Tell us a bit about yourself.
We’re Beth Snyder and Carrie Shryock, and we make up the letterpressing duo 1canoe2. Our shop name comes from our years of dreaming up big ideas around a campfire and floating down a spring-fed Missouri river in a canoe. Two girls, one canoe. And we like how it sounds. We met sometime around the fifth grade, when we were both in the gifted program at our rural school. This mostly involved doing geeky logic problems, eating a two-cookie-per-day ration, and designing sets for creativity competitions. While this sounds incredibly cool, we actually did get to develop some pretty fun skills. We both come from very supportive, hardworking, fun families. Without their encouragement, we would never be where we are today.
Fast forward through high school art classes, college at the University of Missouri, and living 1100 miles away from each other. Years later we put down roots back home where our families live in Missouri, which means lots of corn fields. When our big red barn was built in 1999, we joked about having an art business in the loft on the third floor. We ended up doing just that, even though all those years ago we didn’t know what a letterpress was. We discovered it’s the perfect combination of art and design and getting our hands dirty. Really, really dirty.
Apart from creating things, what do you do?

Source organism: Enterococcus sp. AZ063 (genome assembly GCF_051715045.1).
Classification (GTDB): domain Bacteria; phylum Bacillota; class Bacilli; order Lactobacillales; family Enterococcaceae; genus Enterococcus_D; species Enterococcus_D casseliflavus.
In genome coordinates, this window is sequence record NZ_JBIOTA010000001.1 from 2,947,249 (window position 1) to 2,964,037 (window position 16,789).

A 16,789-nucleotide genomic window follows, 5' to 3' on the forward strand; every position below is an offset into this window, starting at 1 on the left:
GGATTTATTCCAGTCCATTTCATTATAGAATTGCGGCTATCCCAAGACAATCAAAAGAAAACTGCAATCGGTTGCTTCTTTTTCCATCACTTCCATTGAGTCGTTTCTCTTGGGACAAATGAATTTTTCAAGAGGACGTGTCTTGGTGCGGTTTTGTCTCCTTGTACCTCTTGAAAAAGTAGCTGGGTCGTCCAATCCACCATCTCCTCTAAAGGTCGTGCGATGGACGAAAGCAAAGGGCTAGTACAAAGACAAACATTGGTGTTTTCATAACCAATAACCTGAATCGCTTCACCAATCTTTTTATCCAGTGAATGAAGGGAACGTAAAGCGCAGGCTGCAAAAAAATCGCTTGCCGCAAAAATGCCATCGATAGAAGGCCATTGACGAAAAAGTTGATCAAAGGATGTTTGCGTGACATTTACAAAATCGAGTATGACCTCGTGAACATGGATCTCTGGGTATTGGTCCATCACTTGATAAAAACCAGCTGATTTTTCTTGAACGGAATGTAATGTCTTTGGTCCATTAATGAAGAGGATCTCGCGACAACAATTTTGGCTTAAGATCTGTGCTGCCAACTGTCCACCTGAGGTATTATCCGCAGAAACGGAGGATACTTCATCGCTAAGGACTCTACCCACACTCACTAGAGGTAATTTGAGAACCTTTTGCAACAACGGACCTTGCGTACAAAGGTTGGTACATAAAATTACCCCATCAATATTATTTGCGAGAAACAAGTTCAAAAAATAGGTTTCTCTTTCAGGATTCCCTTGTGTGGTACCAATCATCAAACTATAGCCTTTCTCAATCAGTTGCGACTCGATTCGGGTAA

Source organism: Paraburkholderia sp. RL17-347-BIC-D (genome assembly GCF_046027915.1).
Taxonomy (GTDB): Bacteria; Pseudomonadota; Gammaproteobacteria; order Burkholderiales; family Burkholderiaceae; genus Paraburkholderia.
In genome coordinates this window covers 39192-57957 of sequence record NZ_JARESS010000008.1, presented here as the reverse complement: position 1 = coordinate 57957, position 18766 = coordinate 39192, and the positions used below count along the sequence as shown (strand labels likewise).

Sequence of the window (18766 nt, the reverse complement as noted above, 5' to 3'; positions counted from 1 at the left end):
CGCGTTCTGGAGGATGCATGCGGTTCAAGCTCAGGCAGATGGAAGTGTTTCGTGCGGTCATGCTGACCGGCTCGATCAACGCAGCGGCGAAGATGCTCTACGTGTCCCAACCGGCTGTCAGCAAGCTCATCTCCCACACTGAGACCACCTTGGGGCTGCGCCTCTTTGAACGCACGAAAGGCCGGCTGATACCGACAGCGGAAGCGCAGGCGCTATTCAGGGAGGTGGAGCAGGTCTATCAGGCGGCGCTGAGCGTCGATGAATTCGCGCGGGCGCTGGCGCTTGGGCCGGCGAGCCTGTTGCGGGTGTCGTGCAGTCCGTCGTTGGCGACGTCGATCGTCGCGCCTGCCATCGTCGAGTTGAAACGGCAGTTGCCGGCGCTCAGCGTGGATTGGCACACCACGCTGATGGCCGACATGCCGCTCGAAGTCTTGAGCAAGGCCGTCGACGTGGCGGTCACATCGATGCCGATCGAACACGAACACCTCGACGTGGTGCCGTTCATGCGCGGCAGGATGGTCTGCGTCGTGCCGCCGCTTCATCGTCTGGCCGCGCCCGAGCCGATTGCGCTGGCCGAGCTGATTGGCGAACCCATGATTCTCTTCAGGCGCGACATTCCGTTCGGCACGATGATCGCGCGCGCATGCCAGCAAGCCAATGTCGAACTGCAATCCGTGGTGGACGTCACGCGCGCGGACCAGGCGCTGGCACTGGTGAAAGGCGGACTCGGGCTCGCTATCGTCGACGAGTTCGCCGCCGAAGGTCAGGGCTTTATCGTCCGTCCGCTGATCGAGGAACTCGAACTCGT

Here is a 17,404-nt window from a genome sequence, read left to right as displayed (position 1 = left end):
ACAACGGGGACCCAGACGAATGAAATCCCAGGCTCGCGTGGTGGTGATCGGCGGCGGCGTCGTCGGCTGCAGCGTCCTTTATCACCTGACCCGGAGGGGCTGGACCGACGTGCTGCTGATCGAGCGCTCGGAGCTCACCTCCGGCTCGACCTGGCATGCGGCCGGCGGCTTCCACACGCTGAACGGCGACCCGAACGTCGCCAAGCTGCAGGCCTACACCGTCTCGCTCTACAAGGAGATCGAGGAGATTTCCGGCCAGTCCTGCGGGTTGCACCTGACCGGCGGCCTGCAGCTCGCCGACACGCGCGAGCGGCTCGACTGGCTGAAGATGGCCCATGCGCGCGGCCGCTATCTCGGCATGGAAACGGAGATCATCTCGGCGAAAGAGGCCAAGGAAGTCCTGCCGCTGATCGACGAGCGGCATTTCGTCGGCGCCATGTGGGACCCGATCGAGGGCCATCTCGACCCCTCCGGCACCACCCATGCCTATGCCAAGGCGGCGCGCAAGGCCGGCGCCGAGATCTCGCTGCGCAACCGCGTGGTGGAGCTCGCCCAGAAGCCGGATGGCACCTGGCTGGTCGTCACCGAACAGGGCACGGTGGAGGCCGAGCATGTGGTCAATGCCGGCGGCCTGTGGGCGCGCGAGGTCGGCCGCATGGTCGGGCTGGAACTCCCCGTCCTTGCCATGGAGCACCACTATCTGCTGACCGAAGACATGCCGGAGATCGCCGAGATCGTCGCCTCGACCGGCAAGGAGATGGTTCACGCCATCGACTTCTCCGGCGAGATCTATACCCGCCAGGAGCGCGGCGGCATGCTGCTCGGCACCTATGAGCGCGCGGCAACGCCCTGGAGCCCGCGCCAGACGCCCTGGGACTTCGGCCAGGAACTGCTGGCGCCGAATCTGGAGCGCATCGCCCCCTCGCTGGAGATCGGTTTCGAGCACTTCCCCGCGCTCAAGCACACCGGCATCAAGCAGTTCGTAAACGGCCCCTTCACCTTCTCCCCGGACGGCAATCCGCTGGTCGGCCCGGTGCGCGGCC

Beth: During the day, I’m the art director for a national farming magazine where I do lots of graphic design, photography and layouts. Aside from work, I watch movies with my husband, take walks with our little brown dog, Walter, and usually work some more. We’re expecting our first child in January, so a lot of time will soon be going toward that venture. I also like to cook, eat, and read books.
Carrie: I’m an art teacher to about 650 elementary school kids, which is an adventure, to say the least. I spend my day waist deep in Elmer’s glue, tempera paint and construction paper. I’m inspired every day by their work, and I could fill a book with funny stories from my classroom. Outside of school, I love doing anything outdoors — running and biking on the trails in and around Columbia, where I live. I also love watching Mizzou basketball!
What first made you want to become an artist?
Beth: I remember doing art lessons from a drawing book with my mom when I was really little. My sister and I spent a lot of hours playing in refrigerator boxes, with me laboriously drawing patterned wallpaper and matching furnishings. I’m coming around slowly to accepting the possibility that I could actually be a true artist and support myself and my family.
Carrie: I can’t remember a day when I didn’t love to sit down with some blank paper and some pens. My great-grandpa was a painter and photographer, and my grandma is an artist as well. If you go into any house in the community where I grew up you will probably see one of her paintings or something that she created.
Please describe your creative process.
As a duo, we really play well together. We come up with an idea for a project while running our presses or having a dinner “business meeting.” We go home and sketch for a week or two, then get back together in person to edit the sketches and talk about colors. We use the computer as a layout and planning tool, but it’s very important that our letterpressing is primarily hand-drawn. We think it’s what makes us different.